The main Open Doors weekend offer at the New Room in Broadmead, also known as John Wesley’s Chapel, is free entry to its state-of-the-art museum which opened in 2017 with the support of the Heritage Lottery Fund.

But the team at the New Room – a Grade 1 listed 18th century building and the world’s oldest Methodist chapel – has also organised a variety of other free Open Doors activities. These include: a series of ‘spotlight talks’ on different aspects of the New Room’s transformation over 280 years; access to its specialist reference library and, last but not least, family-friendly drop-in craft workshops.

The museum – free for the weekend but normally ticket-entry only – offers 12 interactive rooms which vividly bring to life what it was like to live in Georgian Bristol. There is an audio guide for adults and another special version for children, as well as a family trail and a dressing-up cupboard for young visitors.

Meanwhile the weekend’s specialist spotlight talks – each lasting just 15 minutes – will reveal intriguing stories about the architectural design, sustainable heritage and interpretation of the John Wesley’s chapel which is known as the ‘cradle of Methodism’ and is described in Pevsner’s Architectural Guide as exuding ‘a magnetic calm.’

The 10.30am and 1.30pm talks will be about the creation of the New Room visitor centre, designed by architects, Purcell. At 11.30am and 2.30pm visitors can hear about the fascinating challenge faced by designers Cod Steaks in creating an interactive museum in an eighteenth-century space. And the 12.30pm and 3.30pm talks will describe what influenced architect George Tully when he designed the New Room back in 1748.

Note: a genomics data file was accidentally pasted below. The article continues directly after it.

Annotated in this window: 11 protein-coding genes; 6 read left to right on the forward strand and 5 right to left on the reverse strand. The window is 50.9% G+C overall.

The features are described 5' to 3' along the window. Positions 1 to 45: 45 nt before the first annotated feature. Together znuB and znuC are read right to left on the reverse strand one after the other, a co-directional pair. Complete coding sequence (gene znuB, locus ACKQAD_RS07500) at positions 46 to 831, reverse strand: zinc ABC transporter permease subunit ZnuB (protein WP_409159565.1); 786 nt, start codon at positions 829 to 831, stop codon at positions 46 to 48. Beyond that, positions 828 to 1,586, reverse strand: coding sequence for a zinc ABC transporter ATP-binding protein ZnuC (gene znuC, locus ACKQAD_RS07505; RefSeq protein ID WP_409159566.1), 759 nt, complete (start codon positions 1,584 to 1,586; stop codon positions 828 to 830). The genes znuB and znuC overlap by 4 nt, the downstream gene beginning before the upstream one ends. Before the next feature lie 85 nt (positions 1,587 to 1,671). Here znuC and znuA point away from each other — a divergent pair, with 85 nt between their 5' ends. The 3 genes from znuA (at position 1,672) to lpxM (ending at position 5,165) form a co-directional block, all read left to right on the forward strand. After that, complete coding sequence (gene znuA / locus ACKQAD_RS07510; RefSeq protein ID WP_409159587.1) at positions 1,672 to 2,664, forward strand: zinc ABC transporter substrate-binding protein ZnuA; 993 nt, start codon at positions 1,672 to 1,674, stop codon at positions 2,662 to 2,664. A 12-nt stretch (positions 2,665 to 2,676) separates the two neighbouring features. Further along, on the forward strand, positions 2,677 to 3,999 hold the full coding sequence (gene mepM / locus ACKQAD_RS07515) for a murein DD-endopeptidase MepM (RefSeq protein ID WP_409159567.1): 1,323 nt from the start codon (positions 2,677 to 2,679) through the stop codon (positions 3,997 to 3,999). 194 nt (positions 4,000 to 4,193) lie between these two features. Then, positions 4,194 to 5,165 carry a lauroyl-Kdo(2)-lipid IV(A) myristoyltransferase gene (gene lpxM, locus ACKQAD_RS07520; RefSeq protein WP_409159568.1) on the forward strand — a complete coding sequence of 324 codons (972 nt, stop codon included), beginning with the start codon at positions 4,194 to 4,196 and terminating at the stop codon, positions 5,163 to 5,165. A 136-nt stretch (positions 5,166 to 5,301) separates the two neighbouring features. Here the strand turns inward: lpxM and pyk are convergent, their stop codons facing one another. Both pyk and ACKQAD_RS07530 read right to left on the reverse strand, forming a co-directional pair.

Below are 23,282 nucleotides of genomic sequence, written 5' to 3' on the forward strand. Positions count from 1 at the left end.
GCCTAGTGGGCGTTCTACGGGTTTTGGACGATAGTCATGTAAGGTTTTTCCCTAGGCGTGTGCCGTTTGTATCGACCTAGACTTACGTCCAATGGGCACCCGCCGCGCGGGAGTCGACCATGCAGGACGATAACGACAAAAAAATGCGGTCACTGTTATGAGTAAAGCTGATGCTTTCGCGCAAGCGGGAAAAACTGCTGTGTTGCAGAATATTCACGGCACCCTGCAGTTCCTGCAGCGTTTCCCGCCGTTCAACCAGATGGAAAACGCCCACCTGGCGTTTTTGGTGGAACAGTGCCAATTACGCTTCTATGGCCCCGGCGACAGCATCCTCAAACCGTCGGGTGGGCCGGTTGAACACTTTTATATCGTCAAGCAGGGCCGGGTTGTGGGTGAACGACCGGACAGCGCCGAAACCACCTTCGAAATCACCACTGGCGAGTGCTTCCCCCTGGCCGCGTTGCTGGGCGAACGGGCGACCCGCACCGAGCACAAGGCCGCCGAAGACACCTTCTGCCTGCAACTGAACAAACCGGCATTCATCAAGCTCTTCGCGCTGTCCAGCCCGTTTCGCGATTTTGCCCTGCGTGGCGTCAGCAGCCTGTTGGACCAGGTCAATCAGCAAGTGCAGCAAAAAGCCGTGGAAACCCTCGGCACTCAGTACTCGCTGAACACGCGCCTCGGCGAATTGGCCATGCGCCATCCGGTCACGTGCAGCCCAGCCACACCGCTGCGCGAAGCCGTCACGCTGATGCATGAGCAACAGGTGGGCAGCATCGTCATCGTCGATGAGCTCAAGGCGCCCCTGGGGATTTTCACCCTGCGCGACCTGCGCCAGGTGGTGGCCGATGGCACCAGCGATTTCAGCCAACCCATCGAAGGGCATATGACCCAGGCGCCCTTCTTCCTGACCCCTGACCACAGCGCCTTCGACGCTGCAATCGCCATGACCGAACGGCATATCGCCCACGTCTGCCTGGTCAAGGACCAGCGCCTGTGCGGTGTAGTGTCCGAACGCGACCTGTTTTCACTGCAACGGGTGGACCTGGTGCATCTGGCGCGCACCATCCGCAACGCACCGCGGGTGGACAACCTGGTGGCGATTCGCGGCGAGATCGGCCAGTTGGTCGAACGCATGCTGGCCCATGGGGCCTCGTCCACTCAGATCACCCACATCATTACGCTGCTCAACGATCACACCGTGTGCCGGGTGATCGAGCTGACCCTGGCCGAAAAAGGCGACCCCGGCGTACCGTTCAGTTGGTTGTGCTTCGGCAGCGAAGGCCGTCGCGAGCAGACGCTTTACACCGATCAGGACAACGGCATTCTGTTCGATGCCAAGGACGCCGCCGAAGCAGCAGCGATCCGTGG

The talks will take place on all three days of the Open Doors weekend, 13-15 September, starting from the light-filled glass atrium where the New Room’s café is located. Pre-booking is not required, and all talks are free although donations towards the upkeep of the chapel are appreciated.

On Friday 13 and Saturday 14 September only, visitors can access the New Room’s reference library where they will find over 9,000 books, pamphlets and bound journals of Methodist history, local studies, biographies, and critical studies of John and Charles Wesley and their works.

And on all three Open Doors days there will be fun for younger visitors at free drop-in craft sessions where they can help design and build furniture for a miniature shoebox house in the inspiring surroundings of the New Room’s museum. Sessions start at 11am, end at 3pm and are suitable for children from five years of age. No booking required but all children must have an adult with them.

Nearest parking is the Galleries car-park, or there are disabled spaces immediately outside the New Room’s Horsefair entrance. The ground floor of the chapel is accessible from both the Broadmead and Horsefair entrances and the visitor centre’s museum, library, toilets and baby-changing facilities are accessible by either stairs or lift. Guide and assistance dogs are welcome.